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The Engagement (1647)

During the years between 1647 and 1651 the Covenanters were in control in Scotland, but also became divided because of a number of disagreements over their attitude to king Charles’ son, Charles II.

In 1645, Charles I had been finally defeated by Oliver Cromwell and became a prisoner of the English Parliament. On 26 December 1647 some of the Scottish nobles secretly visited Charles and promised that they would raise an army in Scotland to attack England if he would allow Presbyterianism to be set up for three years. This agreement, known as the Engagement, was agreed to by the Scottish Parliament, but the General Assembly weren’t happy with it. The army raised to fight the English was soon defeated at Preston in 1648.

Following this, the strict Covenanters gained control of Parliament and in January 1649 they passed the Act of Classes which removed those who had taken part in the Engagement from the army and from important jobs. A week later however, the English Parliament executed Charles I. Although the Covenanters had disagreed with Charles, they also disagreed with killing the king, and the Scottish Parliament immediately declared his son, Charles II, who was living in Holland, as the new king. Between the failure of the Engagement in 1648 and the Battle of Dunbar (see below) in 1650, the Covenanters were in control of the government of Scotland. Their rule showed a real concern for the poor and oppressed, and they passed strict laws against injustice and moral sins and witchcraft.

In June 1650, Charles signed the Solemn League and Covenant and landed in Scotland. The English immediately invaded and the Scottish army was soon defeated at Dunbar by Cromwell, who then captured Edinburgh. After this defeat the Parliament and General Assembly accepted the Public Resolutions which let people who had taken part in the Engagement back into the army to fight for Charles II. The Covenanters split into Resolutioners (who agreed with the Public Resolutions) and Protestors (who didn’t). The Resolutioners thought that Scotland’s problems were because of a lack of unity, but the Protestors thought that their problems were because they weren’t seeking Christ first and foremost.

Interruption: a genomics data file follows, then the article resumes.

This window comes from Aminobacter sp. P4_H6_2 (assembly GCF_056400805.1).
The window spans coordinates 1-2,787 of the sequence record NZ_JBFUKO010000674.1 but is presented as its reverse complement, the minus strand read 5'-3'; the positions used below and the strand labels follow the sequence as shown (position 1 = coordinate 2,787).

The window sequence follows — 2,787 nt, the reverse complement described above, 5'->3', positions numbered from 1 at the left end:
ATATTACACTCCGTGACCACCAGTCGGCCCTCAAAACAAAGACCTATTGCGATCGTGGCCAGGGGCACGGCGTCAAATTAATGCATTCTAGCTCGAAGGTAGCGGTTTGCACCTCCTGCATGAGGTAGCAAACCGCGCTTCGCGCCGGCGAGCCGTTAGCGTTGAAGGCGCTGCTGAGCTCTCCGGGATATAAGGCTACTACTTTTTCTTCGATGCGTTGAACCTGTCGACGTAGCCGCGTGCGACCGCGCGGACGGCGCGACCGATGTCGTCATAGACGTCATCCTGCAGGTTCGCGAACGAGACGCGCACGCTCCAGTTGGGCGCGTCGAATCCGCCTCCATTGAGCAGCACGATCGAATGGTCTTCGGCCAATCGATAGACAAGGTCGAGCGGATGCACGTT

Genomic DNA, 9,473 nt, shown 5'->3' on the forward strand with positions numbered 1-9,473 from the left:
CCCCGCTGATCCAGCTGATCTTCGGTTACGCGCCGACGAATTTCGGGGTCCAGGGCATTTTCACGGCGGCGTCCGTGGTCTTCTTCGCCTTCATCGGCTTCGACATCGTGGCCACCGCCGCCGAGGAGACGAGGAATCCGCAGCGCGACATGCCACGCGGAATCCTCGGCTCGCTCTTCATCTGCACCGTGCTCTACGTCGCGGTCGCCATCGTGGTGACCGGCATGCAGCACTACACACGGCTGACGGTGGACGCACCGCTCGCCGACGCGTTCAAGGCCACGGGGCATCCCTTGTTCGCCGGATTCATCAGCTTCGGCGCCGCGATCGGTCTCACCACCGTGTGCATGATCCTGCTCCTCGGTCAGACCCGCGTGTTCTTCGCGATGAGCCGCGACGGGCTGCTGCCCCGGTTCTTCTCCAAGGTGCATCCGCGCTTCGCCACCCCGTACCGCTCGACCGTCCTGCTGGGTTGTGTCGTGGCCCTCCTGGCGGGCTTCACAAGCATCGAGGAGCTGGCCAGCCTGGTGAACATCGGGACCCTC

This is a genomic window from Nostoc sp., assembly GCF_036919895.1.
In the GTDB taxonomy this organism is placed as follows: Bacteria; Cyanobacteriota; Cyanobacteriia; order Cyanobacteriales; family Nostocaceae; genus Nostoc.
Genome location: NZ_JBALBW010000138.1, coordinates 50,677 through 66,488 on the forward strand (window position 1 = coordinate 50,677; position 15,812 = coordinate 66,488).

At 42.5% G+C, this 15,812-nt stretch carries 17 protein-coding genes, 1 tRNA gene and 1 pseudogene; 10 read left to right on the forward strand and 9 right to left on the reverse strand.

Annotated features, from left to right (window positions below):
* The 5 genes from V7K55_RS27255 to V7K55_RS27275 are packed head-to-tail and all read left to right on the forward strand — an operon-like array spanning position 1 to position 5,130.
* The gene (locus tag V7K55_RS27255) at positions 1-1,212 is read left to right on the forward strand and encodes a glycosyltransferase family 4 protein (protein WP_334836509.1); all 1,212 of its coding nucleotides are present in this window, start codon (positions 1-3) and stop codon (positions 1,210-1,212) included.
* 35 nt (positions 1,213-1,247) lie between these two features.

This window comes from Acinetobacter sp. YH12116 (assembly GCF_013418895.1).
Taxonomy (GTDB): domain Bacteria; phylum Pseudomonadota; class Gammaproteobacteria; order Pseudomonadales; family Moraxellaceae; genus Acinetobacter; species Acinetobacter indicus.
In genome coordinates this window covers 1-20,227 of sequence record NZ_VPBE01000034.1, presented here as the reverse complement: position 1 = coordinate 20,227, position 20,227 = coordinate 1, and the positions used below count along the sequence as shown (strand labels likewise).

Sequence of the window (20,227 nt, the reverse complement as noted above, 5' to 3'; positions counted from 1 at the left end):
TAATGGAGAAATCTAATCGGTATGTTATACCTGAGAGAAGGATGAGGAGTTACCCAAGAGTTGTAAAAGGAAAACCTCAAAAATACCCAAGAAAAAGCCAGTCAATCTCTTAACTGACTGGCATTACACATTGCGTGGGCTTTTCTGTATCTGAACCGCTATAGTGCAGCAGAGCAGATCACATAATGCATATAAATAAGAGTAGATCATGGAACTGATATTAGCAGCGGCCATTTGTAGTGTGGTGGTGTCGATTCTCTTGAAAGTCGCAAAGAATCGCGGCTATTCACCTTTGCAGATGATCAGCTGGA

On 1 January 1651, Charles II was crowned King of Scotland at Scone after accepting the covenants and agreeing to set up Presbyterianism. Although a large part of Scotland was in English control, the Scots then invaded England. Again, they were totally defeated. Charles II managed to escape to France.

Read more!
BCW: The Engagement
Treaty of Breda
Battle of Dunbar
Worcester Campaign
J. G. Vos, The Scottish Covenanters (Edinburgh, 1998 [1940]), pp 61-72
E. N. Moore, Our Covenant Heritage (Ross-shire, 2000), pp 42-8.
I. B. Cowan, The Scottish Covenanters, 1660-1688 (London, 1976), pp 28-30.
David Stevenson, Revolution and Counter Revolution, 1644-51 (2nd edn, Edinburgh, 2003) pp 60-176.
John R. Young, ‘Kirk party (act. 1648–1651)’, Oxford Dictionary of National Biography, online edn, Oxford University Press, Oct 2009
K. D. Holfelder, ‘Guthrie, James (c.1612–1661)’, Oxford Dictionary of National Biography, Oxford University Press, 2004

Charles I
Charles I
Charles II
Charles II
Oliver Cromwell
Oliver Cromwell

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